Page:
My gratitude is grave-deep today.  And not a shallow one either.

It’s at least six feet down.

Trod down beneath the yammer of the world, beneath the complaints of grown men blubbering like toddlers, beneath the fears that turn brawny chests into infantile mush, beneath the iron-nailed heels of boots.

Down.  Down.  Down past the fertile loam.  Down past the worms and their intimately ingested dead.  Down where the earth is packed tight – unmovably tight – around the memories of lost generations.

It lies there with eyes closed, asleep against its earthen night, lips caked and muted by the pressing ground.

And I am here, grieving the loss.  I should be on my knees, digging until the fingernails rip from their flesh, wiping the sweat from my brow with stiff fingers, leaving streaks of blood and dirt where the sweat drips across my forehead.

I grieve.

I am still.  And the world tears by, singing like a body-hungry banshee or a flesh-craving whip.  Singing, stinging, lashing, dancing in blood.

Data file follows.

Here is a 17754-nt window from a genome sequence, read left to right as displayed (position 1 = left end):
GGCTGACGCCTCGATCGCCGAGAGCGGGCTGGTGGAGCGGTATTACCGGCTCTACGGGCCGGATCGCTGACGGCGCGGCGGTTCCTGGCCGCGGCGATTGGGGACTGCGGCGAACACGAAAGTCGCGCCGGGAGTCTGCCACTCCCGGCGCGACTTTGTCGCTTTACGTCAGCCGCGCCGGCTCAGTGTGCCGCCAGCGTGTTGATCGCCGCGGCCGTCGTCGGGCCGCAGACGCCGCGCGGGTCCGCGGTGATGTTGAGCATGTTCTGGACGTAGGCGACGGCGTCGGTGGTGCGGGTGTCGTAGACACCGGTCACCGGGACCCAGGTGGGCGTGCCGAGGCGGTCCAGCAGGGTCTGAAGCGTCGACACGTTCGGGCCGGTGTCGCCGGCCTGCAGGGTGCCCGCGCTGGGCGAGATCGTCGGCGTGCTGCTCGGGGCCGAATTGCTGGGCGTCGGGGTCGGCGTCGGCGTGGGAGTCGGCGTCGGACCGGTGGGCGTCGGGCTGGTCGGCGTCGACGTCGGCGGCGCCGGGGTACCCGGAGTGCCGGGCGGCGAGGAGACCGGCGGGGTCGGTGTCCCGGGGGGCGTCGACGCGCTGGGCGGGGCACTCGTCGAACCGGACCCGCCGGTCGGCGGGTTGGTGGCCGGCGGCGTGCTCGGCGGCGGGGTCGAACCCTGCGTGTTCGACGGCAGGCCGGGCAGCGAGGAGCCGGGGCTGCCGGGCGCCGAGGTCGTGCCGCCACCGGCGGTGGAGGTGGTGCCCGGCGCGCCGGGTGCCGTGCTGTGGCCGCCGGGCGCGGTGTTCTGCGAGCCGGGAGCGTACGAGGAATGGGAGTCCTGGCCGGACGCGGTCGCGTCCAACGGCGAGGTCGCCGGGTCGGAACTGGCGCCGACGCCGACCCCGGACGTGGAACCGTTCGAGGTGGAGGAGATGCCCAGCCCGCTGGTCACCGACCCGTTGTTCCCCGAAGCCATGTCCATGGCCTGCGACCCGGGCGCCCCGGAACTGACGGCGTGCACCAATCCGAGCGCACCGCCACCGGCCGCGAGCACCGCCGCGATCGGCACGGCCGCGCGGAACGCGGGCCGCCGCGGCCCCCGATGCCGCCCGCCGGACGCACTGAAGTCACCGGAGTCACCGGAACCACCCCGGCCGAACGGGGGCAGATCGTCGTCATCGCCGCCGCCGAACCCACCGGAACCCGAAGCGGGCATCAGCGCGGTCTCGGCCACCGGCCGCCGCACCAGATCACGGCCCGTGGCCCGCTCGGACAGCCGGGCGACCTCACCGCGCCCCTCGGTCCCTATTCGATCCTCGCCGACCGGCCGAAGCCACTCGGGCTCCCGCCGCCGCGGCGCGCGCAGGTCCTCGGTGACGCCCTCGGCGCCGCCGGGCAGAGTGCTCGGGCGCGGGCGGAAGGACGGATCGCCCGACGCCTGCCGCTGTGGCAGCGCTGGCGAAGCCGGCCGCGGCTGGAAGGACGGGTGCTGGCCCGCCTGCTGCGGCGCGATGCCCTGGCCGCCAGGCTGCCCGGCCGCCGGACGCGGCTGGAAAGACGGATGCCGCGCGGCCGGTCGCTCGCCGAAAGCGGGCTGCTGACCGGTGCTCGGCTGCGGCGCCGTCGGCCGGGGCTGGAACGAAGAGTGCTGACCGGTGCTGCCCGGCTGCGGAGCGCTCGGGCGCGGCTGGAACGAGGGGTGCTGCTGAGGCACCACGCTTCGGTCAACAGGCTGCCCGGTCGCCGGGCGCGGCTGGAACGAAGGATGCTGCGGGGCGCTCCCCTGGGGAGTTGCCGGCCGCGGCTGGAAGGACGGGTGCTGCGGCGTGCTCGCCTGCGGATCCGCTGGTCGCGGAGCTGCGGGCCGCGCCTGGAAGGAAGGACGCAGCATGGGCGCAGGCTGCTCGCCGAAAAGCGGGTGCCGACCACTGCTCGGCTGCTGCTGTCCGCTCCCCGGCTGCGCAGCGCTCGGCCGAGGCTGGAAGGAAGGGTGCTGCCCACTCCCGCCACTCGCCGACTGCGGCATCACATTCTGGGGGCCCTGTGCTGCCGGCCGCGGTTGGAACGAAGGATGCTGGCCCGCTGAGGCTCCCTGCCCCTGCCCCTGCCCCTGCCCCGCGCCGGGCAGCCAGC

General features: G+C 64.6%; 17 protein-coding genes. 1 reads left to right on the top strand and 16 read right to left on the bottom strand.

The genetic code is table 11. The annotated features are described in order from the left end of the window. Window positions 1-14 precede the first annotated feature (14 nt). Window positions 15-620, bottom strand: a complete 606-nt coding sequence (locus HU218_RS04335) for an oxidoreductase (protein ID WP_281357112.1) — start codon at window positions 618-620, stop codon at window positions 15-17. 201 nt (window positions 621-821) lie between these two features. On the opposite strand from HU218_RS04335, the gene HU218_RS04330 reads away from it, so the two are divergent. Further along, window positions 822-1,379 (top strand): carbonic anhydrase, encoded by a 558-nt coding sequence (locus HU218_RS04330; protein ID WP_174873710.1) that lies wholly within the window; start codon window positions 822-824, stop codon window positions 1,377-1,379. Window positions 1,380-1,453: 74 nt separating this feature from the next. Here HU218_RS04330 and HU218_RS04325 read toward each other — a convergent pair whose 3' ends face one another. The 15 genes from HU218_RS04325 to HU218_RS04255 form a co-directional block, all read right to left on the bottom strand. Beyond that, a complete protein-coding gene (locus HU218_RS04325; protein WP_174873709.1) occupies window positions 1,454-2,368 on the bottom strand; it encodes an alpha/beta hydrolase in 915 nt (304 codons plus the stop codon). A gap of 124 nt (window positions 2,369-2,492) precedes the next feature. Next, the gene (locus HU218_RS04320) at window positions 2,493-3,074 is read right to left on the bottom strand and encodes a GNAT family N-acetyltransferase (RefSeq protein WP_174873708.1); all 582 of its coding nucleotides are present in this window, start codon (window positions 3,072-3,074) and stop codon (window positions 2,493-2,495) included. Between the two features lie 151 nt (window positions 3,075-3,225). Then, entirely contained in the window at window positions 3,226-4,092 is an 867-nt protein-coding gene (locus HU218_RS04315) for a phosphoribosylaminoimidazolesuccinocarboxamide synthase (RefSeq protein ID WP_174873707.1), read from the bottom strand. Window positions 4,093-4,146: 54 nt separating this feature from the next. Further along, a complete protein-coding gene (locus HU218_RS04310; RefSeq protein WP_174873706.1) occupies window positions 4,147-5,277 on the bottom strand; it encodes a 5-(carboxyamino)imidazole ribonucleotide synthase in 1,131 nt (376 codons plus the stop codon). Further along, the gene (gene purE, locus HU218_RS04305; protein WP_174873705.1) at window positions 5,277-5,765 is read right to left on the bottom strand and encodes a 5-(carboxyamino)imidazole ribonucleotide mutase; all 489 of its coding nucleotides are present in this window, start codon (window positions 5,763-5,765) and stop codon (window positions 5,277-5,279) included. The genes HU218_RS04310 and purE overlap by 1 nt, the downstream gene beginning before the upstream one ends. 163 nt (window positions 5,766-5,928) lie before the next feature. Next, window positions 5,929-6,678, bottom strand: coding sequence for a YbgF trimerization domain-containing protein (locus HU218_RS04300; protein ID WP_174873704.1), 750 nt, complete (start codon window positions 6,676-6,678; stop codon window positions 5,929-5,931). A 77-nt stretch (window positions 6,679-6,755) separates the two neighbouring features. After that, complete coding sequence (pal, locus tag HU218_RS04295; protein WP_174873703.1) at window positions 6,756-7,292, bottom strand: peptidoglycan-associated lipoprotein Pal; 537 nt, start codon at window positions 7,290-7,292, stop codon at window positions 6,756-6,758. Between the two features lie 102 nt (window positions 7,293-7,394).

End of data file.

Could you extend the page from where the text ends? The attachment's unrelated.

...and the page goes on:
And then, an imperceptible shift.  Maybe it’s the tilt of the sun over the course of a minute.  Or the pawing of a field mouse a mile away, enlivening the secrets of the wind.  Or a memory breathing life into this odd and somehow familiar wilderness with its grass-smells and sphagnum-smells and old-leaf-smells.  Smells of my past.

The earth cools my hands, leaves wet patches on my knees.

I feel my roots stretching out beneath me, moving through the dark past like branches move through the air.  Effortless, without the ache of growing pains, as if the toes and fine hairs of these roots – my past – have been there all along, fed by earth, nurtured by the fertility of its own darker, deeper past, feeding me, so that I can stretch my arms to the sky, fingers with the ease of leaves in the sun.

From the earth and to the earth.

From life and toward life.

Here I can linger.  And all shall be well.  And all shall be well.

from the collection of: d. heidel